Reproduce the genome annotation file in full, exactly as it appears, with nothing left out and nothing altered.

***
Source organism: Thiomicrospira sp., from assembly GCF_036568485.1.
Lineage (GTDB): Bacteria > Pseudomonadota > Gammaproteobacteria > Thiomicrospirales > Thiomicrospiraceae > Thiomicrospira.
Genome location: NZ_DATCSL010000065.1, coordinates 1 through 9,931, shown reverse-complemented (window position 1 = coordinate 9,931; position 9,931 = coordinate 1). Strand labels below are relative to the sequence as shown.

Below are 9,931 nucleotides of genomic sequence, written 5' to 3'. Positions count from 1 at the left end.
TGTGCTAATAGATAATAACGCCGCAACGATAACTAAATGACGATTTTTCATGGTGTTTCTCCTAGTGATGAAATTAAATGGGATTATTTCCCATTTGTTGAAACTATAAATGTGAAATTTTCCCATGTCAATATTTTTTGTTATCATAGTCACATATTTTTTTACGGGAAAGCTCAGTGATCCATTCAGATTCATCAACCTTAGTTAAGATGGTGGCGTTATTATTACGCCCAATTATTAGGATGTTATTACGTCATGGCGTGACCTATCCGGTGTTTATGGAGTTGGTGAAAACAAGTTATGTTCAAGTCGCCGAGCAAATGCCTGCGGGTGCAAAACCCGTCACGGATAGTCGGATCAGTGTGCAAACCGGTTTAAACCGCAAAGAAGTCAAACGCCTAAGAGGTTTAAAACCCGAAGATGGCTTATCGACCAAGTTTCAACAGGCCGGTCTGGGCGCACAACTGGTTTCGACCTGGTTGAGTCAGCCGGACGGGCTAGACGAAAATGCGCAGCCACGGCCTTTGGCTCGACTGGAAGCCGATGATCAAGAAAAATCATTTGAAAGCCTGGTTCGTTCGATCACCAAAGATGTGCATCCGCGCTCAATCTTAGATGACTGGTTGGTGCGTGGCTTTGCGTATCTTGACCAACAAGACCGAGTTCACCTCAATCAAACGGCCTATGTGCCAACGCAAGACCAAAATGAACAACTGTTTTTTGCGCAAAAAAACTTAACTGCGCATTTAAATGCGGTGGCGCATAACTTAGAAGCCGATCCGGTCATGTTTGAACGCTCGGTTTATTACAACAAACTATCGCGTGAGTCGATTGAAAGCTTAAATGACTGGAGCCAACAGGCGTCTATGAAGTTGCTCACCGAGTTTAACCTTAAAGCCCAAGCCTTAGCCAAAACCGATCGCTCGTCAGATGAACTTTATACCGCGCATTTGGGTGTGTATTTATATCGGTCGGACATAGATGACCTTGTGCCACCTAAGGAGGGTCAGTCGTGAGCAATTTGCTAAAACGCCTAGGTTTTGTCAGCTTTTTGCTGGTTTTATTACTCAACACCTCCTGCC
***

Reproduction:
Source organism: Thiomicrospira sp., from assembly GCF_036568485.1.
Lineage (GTDB): Bacteria > Pseudomonadota > Gammaproteobacteria > Thiomicrospirales > Thiomicrospiraceae > Thiomicrospira.
Genome location: NZ_DATCSL010000065.1, coordinates 1 through 9,931, shown reverse-complemented (window position 1 = coordinate 9,931; position 9,931 = coordinate 1). Strand labels below are relative to the sequence as shown.

Below are 9,931 nucleotides of genomic sequence, written 5' to 3'. Positions count from 1 at the left end.
TGTGCTAATAGATAATAACGCCGCAACGATAACTAAATGACGATTTTTCATGGTGTTTCTCCTAGTGATGAAATTAAATGGGATTATTTCCCATTTGTTGAAACTATAAATGTGAAATTTTCCCATGTCAATATTTTTTGTTATCATAGTCACATATTTTTTTACGGGAAAGCTCAGTGATCCATTCAGATTCATCAACCTTAGTTAAGATGGTGGCGTTATTATTACGCCCAATTATTAGGATGTTATTACGTCATGGCGTGACCTATCCGGTGTTTATGGAGTTGGTGAAAACAAGTTATGTTCAAGTCGCCGAGCAAATGCCTGCGGGTGCAAAACCCGTCACGGATAGTCGGATCAGTGTGCAAACCGGTTTAAACCGCAAAGAAGTCAAACGCCTAAGAGGTTTAAAACCCGAAGATGGCTTATCGACCAAGTTTCAACAGGCCGGTCTGGGCGCACAACTGGTTTCGACCTGGTTGAGTCAGCCGGACGGGCTAGACGAAAATGCGCAGCCACGGCCTTTGGCTCGACTGGAAGCCGATGATCAAGAAAAATCATTTGAAAGCCTGGTTCGTTCGATCACCAAAGATGTGCATCCGCGCTCAATCTTAGATGACTGGTTGGTGCGTGGCTTTGCGTATCTTGACCAACAAGACCGAGTTCACCTCAATCAAACGGCCTATGTGCCAACGCAAGACCAAAATGAACAACTGTTTTTTGCGCAAAAAAACTTAACTGCGCATTTAAATGCGGTGGCGCATAACTTAGAAGCCGATCCGGTCATGTTTGAACGCTCGGTTTATTACAACAAACTATCGCGTGAGTCGATTGAAAGCTTAAATGACTGGAGCCAACAGGCGTCTATGAAGTTGCTCACCGAGTTTAACCTTAAAGCCCAAGCCTTAGCCAAAACCGATCGCTCGTCAGATGAACTTTATACCGCGCATTTGGGTGTGTATTTATATCGGTCGGACATAGATGACCTTGTGCCACCTAAGGAGGGTCAGTCGTGAGCAATTTGCTAAAACGCCTAGGTTTTGTCAGCTTTTTGCTGGTTTTATTACTCAACACCTCCTGCC